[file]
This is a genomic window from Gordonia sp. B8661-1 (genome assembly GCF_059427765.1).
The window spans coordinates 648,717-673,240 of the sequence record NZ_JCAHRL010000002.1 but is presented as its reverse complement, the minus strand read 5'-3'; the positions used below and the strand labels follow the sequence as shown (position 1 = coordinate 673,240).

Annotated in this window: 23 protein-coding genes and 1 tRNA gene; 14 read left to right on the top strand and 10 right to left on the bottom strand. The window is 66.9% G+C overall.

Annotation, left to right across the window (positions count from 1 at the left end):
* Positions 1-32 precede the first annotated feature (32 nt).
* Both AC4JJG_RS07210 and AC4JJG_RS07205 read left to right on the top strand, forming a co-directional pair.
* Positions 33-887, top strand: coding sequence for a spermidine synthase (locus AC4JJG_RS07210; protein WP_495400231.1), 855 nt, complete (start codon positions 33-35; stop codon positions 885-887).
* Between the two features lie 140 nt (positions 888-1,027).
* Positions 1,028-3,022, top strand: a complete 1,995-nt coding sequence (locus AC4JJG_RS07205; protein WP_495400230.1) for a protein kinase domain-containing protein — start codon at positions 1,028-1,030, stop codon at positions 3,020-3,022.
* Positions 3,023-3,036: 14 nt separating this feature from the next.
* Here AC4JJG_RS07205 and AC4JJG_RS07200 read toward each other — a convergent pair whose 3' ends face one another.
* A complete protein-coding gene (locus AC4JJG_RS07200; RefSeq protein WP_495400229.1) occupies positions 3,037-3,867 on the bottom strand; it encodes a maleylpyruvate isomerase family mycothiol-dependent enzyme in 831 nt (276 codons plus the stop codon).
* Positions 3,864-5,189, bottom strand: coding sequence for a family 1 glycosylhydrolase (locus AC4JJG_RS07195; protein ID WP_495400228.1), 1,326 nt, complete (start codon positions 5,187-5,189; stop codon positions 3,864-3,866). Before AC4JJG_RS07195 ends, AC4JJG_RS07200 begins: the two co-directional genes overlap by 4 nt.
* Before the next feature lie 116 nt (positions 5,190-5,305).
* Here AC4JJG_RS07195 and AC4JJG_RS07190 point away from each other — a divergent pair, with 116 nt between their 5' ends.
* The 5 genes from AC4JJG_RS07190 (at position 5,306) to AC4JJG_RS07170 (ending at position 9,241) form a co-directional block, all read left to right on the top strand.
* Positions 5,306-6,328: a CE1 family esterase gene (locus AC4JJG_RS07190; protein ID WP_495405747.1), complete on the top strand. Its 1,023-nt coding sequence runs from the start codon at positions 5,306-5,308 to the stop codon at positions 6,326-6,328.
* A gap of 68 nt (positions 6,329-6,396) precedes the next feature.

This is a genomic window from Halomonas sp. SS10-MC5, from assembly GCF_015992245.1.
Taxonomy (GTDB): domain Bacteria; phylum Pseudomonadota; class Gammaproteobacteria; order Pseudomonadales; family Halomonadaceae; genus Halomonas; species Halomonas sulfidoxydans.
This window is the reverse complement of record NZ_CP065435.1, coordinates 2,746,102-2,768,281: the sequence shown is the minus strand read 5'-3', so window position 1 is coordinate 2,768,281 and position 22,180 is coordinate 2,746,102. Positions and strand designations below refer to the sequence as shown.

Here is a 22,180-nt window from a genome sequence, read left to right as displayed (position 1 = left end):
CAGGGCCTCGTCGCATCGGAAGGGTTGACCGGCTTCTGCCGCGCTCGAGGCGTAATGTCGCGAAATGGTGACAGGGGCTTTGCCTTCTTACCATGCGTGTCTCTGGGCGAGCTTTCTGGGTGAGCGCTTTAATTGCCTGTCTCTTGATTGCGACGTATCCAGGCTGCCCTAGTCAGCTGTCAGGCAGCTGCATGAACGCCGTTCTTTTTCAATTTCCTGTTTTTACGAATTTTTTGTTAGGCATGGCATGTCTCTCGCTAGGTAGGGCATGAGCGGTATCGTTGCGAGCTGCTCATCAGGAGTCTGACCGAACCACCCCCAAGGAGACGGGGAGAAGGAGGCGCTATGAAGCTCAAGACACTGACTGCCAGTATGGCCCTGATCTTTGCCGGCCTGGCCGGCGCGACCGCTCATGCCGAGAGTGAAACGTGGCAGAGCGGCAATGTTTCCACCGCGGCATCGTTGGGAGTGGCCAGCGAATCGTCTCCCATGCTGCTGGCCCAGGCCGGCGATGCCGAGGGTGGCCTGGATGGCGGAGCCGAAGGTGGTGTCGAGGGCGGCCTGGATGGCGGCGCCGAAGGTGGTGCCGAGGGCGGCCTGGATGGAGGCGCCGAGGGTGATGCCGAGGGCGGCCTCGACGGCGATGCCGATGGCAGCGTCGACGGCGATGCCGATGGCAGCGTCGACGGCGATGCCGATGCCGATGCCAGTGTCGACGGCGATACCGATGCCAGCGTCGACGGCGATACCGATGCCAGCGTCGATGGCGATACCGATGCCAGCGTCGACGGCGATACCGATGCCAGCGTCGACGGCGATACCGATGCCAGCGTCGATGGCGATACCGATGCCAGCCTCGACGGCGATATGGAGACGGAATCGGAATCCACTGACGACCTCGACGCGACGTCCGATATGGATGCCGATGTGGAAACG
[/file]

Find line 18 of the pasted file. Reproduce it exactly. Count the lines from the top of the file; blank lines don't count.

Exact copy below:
* A gap of 68 nt (positions 6,329-6,396) precedes the next feature.